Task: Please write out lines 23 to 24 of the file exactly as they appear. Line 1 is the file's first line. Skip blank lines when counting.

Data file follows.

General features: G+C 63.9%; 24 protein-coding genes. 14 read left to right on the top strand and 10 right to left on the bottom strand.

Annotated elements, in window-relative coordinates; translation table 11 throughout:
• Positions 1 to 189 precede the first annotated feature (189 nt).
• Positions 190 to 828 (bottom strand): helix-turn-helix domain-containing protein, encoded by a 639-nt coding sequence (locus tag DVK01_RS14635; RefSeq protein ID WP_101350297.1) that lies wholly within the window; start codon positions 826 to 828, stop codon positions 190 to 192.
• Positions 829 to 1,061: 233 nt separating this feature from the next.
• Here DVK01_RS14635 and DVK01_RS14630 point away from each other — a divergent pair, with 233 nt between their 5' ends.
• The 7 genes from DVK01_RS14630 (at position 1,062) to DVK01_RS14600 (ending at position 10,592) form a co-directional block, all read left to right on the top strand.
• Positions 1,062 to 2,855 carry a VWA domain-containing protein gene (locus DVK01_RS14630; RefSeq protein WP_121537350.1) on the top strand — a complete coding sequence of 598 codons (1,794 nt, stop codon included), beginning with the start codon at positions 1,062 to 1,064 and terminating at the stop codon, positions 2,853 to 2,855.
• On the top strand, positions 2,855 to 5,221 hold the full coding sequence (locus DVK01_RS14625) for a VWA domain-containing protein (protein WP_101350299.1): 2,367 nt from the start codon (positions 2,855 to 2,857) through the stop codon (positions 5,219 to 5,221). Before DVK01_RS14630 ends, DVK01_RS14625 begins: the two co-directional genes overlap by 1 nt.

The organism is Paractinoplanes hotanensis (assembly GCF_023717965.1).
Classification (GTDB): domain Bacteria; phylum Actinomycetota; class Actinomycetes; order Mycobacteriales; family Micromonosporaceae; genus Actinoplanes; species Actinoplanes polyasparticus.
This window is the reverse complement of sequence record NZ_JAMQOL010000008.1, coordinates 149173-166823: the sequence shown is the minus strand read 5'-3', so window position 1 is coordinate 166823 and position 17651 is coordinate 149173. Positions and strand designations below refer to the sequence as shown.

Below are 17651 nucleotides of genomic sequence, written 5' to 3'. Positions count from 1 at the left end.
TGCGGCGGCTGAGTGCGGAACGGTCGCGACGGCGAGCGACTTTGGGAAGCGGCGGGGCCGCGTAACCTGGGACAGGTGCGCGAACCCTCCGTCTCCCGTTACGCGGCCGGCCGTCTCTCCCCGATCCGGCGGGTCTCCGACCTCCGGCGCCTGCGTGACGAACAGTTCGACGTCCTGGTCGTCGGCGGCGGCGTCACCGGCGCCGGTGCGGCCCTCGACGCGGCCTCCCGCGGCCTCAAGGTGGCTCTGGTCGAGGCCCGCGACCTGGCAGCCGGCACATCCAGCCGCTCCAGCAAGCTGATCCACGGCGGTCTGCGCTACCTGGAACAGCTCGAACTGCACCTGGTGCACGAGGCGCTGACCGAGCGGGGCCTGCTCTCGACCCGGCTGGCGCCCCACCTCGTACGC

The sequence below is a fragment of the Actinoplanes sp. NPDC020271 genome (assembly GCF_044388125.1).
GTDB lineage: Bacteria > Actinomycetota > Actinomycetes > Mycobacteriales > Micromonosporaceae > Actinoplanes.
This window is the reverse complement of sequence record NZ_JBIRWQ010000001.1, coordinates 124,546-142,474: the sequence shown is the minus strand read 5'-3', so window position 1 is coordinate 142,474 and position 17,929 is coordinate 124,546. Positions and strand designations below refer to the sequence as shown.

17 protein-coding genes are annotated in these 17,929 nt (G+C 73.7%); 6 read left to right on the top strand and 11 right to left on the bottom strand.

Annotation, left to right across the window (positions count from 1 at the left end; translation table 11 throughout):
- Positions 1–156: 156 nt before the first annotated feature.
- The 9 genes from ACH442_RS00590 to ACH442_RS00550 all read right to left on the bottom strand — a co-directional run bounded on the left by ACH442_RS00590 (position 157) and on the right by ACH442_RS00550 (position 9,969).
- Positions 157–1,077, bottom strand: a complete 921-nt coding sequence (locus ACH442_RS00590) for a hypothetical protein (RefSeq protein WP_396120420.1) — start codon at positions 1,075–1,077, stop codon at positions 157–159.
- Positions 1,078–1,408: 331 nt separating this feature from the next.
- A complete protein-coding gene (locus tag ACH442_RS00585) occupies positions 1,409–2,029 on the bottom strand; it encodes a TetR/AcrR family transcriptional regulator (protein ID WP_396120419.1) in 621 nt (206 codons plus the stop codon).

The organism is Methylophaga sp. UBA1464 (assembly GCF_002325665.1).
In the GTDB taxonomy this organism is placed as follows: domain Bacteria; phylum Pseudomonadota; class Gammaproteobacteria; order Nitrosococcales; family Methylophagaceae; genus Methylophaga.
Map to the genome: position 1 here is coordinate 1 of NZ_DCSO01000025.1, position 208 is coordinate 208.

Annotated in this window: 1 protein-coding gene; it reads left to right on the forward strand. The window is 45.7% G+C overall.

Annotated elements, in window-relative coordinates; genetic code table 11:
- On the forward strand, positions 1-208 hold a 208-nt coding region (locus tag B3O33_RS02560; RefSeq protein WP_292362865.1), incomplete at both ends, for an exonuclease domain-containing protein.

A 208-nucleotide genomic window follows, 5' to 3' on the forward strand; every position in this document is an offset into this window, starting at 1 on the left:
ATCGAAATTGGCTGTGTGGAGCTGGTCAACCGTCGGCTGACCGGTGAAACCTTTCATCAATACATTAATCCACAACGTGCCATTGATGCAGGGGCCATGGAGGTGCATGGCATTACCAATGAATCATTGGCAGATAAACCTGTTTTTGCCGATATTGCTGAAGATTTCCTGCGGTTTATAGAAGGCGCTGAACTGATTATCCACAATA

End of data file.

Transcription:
- Positions 1,078–1,408: 331 nt separating this feature from the next.
- A complete protein-coding gene (locus tag ACH442_RS00585) occupies positions 1,409–2,029 on the bottom strand; it encodes a TetR/AcrR family transcriptional regulator (protein ID WP_396120419.1) in 621 nt (206 codons plus the stop codon).